Hello World with Rust and WebAssembly
This article is part of a serie: Rust and WebAssembly
- Hello World with Rust and WebAssembly
- Introduction to Rust and WebAssembly
For the second part of my Rust & WebAssembly journey, I will write a basic hello world project.
Note: you can jump to the demo by clicking here.
This will give me the opportunity to demonstrate how to write a simple Wasm module in Rust. I will focus on a simple frontend and ignore the backend: no complicated GET or POST requests, no websockets, etc. This article will present how to build a simple game, such as Matt’s Pont. For more ambitious games, for instance with multiplayers, I’ll probably cover websockets in a following article.
I am going to build a very simple game, with just enough features to demonstrate how to manipulate the DOM and handle events:
the Wasm module will listen for
mousedown events, and spawn a Ferris when the user clicks.
The Ferris will have an initial velocity and fall down due to gravity.
This will demonstrate how to:
- Add elements to the DOM
- Handle events with callbacks (
- Update the DOM with callbacks (
In this section, I will focus on the actual Wasm module. In particular, there are a few caveats that one needs to pay attention to. I will explain them to avoid you wasting too much time.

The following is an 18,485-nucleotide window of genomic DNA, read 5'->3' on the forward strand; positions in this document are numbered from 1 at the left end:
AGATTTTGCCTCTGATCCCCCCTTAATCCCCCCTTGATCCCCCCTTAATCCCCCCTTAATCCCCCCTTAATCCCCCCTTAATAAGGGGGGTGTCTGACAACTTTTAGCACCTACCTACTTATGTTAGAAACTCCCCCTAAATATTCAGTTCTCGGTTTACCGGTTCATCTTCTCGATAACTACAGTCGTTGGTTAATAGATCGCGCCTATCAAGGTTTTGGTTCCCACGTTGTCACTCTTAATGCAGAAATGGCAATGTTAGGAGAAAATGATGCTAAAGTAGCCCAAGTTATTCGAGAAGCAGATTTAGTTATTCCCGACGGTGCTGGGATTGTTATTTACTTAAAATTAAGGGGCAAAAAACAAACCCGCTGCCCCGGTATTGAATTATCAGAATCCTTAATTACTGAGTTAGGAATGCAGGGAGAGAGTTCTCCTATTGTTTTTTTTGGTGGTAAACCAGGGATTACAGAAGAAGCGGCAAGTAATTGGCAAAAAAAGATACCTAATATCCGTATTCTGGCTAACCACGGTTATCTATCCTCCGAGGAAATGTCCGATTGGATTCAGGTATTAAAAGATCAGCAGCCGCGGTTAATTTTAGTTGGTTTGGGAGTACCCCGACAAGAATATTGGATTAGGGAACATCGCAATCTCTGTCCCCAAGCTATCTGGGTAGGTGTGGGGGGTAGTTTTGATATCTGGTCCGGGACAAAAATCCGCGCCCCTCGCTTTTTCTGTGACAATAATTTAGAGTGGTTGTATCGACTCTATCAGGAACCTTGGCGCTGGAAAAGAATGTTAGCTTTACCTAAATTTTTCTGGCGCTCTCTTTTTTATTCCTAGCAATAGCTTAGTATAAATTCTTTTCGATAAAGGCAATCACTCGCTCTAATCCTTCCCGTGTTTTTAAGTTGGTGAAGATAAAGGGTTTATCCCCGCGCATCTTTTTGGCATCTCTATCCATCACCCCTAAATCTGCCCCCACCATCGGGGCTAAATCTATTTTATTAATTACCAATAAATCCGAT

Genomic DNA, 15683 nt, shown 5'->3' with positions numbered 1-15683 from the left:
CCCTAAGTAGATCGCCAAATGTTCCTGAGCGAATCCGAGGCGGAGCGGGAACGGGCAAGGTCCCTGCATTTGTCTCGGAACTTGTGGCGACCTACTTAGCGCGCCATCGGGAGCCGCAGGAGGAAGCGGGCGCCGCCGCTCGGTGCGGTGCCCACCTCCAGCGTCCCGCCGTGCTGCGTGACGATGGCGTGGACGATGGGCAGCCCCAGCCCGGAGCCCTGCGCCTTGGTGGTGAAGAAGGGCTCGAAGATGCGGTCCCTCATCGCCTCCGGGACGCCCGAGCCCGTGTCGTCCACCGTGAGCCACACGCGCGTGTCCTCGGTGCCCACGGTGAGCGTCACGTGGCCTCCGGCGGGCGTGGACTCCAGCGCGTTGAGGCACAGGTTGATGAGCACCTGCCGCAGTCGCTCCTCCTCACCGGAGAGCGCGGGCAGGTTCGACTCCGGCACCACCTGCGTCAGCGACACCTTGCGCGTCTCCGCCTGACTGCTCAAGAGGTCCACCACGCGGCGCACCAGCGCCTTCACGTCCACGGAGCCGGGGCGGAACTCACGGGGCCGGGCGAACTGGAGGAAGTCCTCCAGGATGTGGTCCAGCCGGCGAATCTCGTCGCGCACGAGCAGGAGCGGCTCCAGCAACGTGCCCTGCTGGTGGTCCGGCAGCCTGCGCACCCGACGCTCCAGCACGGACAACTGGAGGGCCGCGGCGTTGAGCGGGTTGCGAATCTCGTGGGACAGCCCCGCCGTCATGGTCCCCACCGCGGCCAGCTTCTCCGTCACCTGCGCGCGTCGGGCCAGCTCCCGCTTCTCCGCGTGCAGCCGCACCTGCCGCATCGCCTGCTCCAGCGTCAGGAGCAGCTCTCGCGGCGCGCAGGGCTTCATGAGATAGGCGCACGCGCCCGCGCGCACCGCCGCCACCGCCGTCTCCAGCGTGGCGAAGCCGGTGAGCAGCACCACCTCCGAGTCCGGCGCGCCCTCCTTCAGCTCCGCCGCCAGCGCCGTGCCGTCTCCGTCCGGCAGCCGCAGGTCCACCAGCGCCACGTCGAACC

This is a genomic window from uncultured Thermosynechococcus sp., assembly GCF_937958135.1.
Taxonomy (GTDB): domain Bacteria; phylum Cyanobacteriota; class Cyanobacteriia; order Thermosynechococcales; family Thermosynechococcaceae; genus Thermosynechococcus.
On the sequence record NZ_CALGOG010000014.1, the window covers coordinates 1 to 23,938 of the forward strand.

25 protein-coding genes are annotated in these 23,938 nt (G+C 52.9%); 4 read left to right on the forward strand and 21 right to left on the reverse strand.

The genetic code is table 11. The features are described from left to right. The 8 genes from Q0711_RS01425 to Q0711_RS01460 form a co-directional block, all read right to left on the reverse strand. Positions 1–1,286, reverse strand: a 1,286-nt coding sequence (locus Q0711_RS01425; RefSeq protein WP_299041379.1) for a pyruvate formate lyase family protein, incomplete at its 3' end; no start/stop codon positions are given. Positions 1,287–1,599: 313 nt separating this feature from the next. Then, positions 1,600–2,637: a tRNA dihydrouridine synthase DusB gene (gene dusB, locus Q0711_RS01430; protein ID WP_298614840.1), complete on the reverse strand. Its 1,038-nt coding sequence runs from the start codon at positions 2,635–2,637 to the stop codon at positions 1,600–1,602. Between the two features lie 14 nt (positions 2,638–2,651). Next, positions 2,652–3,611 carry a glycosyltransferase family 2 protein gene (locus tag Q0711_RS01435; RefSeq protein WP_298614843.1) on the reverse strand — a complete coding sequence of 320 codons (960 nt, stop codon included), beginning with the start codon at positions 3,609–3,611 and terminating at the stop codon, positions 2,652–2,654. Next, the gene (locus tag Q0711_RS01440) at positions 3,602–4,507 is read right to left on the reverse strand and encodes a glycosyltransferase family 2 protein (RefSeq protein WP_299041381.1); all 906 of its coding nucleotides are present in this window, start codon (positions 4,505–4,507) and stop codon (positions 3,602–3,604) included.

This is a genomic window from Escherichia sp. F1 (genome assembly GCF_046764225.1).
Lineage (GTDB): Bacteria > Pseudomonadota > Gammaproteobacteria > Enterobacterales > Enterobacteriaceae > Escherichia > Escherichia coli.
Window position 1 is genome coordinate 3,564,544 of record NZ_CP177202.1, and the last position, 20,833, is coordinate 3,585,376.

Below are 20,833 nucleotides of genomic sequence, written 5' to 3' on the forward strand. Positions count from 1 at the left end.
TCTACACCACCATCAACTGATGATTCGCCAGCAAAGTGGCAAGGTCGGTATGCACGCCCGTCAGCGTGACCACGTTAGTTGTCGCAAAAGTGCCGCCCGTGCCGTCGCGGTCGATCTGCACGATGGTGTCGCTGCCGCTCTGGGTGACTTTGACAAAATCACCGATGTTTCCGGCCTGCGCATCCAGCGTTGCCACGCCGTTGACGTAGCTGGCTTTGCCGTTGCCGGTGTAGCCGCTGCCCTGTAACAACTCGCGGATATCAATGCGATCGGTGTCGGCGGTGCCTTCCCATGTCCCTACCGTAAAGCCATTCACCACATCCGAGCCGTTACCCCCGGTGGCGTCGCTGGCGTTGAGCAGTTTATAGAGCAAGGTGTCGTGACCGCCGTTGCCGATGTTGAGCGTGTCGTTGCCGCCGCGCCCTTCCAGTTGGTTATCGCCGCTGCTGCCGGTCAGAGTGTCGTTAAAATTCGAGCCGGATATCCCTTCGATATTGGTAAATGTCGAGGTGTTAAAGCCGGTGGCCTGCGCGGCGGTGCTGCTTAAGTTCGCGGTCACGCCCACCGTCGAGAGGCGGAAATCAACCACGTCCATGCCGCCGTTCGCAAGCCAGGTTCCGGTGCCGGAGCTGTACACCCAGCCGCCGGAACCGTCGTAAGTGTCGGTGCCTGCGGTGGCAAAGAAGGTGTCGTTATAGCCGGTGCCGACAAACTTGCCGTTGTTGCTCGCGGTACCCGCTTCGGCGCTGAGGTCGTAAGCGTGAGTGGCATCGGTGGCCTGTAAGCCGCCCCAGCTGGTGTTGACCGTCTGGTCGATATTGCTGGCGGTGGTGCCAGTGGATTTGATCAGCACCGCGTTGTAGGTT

I will talk about the backend in a next section. It does not matter much here, and will be rather straightforward.
Creating the project:
Creating a Wasm module starts like any Rust project:
cargo new throwing-ferris.
But before one can start writing code,
Cargo.toml needs a few adjustments.
First, the module will not be compiled with cargo directly, we will later see how to use wasm-pack.
Wasm-pack expects the project to be compiled as a library, not an executable.
To do this, you need to specify a
lib section with
crate-type = ["cdylib"].
Since cargo will now look for
src/lib.rs, I also like to add
path = "src/main.rs", I think it makes more sense.
Second, we need (at least) two dependencies:
The first one does not have any particularities, but the second one,
It is very modular, and before compiling, the features used in the project need to be specified.
Here are the features needed by our hello world project:
The features to be enabled are mentioned in the crate documentation, in the description of each method.
Cargo.toml should look like this:
pub fn main()
For the first lines of code, let’s start with the entry point, before talking about DOM manipulation and Ferris implementation.
Naturally, a few imports are needed:
wasm_bindgen::prelude::* is the absolute minimum.
Since I am here, I will also import what will be needed later, in particular
web-sys for DOM accesses.
js-sys could be needed as well.
Exported functions can have any name: a Wasm module does not expects any special name, only the
#[wasm_bindgen] attribute macro and the
In my example,
main is just a convention.
Note that you can specify a function to be executed when the Wasm module is loaded.
To achieve that, use